Winning a pair of January 5 Senate runoffs in Georgia, Democrats have regained control of the US Senate, but just barely.
By capturing Georgia’s Senate seats — an impressive feat few political observers thought likely after the November election — Democrats have given themselves the barest of Senate majorities. They are technically split 50-50 with Republicans, with Vice President-elect Kamala Harris serving as the tie-breaker for simple majority votes. Importantly, though, it will be Democrat Chuck Schumer, not Republican Mitch McConnell, who will hold the title of majority leader.
Tuesday’s victory solidifies the party’s control of Congress as President-elect Joe Biden prepares to take office with an ambitious policy agenda. It guarantees Democrats will at least be able to decide what bills make it to the Senate floor, as well as be able to more easily confirm Biden’s Cabinet appointments and judicial nominees.
Still, Democrats will have to get buy-in from at least 10 additional Republican senators in order to clear the 60-vote threshold needed to pass most major bills. They may be able to work around the filibuster in budget reconciliation bills, but getting broad bipartisan support to pass most legislation will be unavoidable.
Senate Democrats and Biden clearly see their first priorities as trying to curb the spread of Covid-19 with additional relief and funding for vaccine distribution and a more coordinated federal and state response to the pandemic. Economic recovery is another immediate priority, which could include an infrastructure package.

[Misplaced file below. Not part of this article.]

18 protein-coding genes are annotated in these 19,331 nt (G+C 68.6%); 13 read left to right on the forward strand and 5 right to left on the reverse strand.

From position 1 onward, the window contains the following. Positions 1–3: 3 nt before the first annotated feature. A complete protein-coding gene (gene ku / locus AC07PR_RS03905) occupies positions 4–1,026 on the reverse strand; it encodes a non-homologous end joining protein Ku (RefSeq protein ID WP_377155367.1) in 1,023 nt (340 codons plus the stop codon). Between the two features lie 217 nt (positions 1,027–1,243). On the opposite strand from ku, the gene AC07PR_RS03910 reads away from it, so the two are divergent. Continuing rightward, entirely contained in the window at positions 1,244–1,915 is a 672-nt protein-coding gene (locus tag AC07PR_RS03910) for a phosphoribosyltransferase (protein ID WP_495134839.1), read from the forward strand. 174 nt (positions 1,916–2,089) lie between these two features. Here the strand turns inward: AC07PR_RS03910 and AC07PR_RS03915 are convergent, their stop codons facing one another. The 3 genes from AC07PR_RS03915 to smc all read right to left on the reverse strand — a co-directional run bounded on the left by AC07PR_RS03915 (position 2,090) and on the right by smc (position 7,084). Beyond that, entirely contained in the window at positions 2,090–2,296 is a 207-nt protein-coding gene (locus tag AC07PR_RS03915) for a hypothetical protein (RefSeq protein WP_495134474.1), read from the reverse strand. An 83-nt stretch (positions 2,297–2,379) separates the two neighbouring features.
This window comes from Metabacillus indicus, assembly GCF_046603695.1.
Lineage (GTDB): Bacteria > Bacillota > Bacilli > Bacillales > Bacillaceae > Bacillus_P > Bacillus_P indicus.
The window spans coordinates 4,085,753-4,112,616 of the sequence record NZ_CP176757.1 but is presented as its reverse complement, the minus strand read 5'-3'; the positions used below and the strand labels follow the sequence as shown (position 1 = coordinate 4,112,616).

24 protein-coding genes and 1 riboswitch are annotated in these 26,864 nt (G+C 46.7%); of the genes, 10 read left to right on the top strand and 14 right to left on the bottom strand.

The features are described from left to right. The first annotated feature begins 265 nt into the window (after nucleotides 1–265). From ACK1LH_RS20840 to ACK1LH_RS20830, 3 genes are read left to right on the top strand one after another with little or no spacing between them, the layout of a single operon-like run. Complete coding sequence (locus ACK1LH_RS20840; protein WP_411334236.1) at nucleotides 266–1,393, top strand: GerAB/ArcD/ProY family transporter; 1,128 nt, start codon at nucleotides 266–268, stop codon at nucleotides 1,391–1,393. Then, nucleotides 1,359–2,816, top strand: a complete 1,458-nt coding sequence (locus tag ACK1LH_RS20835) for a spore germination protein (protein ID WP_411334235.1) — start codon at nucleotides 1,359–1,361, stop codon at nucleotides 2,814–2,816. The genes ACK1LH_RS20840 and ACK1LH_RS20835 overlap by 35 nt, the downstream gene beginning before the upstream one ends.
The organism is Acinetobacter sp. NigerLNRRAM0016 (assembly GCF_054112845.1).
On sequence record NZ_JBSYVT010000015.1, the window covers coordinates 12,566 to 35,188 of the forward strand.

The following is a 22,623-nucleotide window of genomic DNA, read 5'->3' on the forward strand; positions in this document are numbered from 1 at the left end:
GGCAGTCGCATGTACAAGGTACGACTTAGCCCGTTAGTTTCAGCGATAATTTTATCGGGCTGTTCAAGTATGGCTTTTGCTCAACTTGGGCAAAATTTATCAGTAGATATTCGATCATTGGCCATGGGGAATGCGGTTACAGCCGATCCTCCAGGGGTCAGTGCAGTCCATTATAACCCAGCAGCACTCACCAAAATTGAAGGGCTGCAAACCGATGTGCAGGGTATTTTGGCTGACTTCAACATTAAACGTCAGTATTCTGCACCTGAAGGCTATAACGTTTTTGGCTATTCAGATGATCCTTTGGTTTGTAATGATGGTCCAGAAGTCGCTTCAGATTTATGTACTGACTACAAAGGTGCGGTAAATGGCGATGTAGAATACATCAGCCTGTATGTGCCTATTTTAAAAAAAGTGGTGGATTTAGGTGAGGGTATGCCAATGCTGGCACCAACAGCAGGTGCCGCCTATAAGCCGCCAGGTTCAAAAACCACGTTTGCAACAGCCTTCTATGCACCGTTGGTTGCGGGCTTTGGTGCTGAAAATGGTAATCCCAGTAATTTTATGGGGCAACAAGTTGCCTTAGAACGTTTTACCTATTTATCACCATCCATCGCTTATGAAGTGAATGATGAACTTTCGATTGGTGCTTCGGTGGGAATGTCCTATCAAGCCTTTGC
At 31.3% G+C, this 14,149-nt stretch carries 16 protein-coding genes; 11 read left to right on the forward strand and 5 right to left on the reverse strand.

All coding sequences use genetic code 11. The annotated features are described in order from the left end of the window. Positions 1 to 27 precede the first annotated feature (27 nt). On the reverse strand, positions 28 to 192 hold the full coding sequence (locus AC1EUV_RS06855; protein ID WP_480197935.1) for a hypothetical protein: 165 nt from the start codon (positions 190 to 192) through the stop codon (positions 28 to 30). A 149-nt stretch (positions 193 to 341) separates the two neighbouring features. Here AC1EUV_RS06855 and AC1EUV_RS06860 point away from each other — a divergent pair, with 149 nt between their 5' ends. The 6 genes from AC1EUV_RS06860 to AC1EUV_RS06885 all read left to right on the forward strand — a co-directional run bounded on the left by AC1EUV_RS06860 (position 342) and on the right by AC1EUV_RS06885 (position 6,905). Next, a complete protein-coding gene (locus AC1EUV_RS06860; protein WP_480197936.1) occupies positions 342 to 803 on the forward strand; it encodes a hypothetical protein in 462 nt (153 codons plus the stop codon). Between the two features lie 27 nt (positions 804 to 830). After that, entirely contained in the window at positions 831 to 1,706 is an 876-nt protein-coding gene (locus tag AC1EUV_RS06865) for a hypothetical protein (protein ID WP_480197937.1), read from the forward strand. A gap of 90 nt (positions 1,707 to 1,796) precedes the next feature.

“We feel a great sense of responsibility and a great sense of urgency,” Sen. Debbie Stabenow (D-MI), chair of the Senate Democratic Policy and Communications Committee, told Vox last fall. “There’s so much that has to be rebuilt and repaired, but it has to start with getting our arms around this once-in-a-generation pandemic.”
Infrastructure could be one of the few opportunities for bipartisanship; a number of moderate Republicans are willing to work on such a bill, but other Republicans have already begun to raise concerns about the national deficit and additional spending after themselves passing a massive tax cut in 2017 that ballooned the deficit. Still, Biden, who served as a senator for decades before becoming Obama’s vice president, has a long working relationship with McConnell in the Senate. This could prove to be an asset going into his presidency.
“President-elect Biden, one of his strengths is reaching out and finding common ground,” Phil Schiliro, who served as President Barack Obama’s legislative director, told Vox. Schiliro added that Biden and McConnell “have a shared experience and history in the Senate; they have a shared respect for the Senate, and I think that’s helpful.”
Realistically, the likelier scenario for a closely divided Senate is more partisan gridlock.
What Democrats want to do
Democrats widely agree a new Covid-19 relief and response package should be their first priority. A new bill would likely be modeled on the House-passed HEROES Act, which included $75 million for testing and contact tracing, “strike teams” to tackle challenges around long-term care and prisons, and funding to help cash-strapped state and local governments.
Next, Democrats say they want to deal with the stagnating economy. Biden has released a $2 trillion green jobs plan, aiming to create millions of jobs through green infrastructure, retrofitting houses, and manufacturing electric cars, among other things. There are a number of ways Biden’s White House can work on achieving these goals, but he needs Congress to fully realize it.